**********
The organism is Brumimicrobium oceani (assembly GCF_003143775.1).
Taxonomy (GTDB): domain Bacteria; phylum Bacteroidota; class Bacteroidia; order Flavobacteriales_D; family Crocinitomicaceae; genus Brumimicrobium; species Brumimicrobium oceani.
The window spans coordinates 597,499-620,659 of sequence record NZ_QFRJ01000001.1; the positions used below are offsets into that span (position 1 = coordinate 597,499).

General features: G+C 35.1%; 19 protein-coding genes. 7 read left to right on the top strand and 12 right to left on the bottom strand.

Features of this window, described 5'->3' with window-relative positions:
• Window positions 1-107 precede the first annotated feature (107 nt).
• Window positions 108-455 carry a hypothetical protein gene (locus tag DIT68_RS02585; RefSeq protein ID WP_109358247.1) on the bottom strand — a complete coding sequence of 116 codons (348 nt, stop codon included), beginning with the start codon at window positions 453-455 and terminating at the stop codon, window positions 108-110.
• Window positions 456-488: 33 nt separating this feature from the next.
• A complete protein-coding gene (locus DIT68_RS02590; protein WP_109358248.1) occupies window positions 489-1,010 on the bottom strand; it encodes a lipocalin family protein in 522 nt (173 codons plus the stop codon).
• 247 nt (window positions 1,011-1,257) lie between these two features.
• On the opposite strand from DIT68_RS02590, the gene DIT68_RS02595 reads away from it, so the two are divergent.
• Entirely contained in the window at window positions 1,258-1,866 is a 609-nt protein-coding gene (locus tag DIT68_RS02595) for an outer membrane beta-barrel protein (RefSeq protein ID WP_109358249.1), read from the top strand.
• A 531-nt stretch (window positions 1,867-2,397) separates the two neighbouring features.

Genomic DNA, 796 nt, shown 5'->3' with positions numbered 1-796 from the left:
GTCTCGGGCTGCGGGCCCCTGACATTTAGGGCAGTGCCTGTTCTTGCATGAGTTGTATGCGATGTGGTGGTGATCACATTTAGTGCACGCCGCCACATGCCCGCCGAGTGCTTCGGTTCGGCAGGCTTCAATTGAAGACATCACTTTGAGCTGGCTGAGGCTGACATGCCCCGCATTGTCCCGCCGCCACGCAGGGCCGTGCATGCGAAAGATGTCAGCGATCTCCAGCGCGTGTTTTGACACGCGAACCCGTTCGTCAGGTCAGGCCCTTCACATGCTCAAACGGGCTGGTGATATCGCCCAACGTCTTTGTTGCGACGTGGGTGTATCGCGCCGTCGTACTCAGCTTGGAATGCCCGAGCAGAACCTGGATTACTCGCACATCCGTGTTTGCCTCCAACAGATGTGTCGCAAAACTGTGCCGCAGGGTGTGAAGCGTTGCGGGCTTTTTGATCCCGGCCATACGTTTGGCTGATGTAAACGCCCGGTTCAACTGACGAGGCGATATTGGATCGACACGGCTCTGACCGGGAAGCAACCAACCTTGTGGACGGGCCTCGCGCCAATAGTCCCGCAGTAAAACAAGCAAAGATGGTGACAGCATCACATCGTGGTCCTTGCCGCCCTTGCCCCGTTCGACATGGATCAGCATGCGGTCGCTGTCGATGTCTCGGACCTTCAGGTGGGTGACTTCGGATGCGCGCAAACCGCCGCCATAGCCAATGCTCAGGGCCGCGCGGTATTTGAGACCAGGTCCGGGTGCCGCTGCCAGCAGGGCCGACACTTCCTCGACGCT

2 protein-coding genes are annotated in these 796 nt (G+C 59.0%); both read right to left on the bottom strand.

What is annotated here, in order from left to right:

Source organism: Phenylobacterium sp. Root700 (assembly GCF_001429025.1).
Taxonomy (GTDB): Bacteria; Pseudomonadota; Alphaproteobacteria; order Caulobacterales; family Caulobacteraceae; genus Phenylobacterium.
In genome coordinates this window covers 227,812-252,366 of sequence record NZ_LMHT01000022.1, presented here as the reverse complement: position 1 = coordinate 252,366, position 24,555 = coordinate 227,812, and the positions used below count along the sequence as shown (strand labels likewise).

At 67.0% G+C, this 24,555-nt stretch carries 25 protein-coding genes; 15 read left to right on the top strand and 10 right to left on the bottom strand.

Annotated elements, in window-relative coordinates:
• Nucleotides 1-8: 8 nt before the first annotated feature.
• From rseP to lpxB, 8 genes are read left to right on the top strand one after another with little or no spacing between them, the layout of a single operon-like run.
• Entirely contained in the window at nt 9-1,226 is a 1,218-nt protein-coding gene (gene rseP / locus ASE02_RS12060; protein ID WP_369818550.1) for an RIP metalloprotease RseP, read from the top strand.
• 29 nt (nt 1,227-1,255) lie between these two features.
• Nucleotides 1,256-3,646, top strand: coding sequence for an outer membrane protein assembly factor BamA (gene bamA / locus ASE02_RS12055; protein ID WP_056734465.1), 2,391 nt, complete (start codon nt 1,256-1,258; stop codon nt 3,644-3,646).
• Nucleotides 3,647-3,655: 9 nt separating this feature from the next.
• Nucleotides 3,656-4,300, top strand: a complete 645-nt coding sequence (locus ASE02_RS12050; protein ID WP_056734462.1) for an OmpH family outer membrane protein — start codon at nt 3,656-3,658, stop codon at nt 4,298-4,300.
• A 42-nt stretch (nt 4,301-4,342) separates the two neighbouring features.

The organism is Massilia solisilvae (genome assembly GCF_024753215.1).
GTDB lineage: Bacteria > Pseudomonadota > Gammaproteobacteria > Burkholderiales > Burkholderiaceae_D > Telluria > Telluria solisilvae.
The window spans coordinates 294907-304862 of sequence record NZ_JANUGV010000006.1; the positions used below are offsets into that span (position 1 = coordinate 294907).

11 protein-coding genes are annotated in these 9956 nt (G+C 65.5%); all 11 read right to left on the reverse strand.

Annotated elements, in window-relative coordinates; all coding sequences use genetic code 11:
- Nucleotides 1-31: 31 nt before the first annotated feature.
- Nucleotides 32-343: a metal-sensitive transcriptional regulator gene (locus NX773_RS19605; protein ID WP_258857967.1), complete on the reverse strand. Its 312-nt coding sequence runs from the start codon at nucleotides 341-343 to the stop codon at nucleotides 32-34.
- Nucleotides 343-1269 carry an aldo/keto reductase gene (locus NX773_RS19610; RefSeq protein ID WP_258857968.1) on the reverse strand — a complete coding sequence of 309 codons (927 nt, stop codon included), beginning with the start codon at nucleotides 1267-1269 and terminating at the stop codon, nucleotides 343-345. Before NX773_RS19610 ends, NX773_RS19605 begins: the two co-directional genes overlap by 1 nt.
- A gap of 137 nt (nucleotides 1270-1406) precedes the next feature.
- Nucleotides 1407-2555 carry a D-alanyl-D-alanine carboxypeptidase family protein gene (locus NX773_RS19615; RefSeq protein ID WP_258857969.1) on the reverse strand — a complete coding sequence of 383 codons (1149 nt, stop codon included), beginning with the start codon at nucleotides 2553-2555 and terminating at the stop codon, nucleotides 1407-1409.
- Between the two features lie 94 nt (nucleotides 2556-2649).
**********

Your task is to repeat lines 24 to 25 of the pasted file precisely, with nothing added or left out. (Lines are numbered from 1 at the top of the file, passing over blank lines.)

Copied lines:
• From rseP to lpxB, 8 genes are read left to right on the top strand one after another with little or no spacing between them, the layout of a single operon-like run.
• Entirely contained in the window at nt 9-1,226 is a 1,218-nt protein-coding gene (gene rseP / locus ASE02_RS12060; protein ID WP_369818550.1) for an RIP metalloprotease RseP, read from the top strand.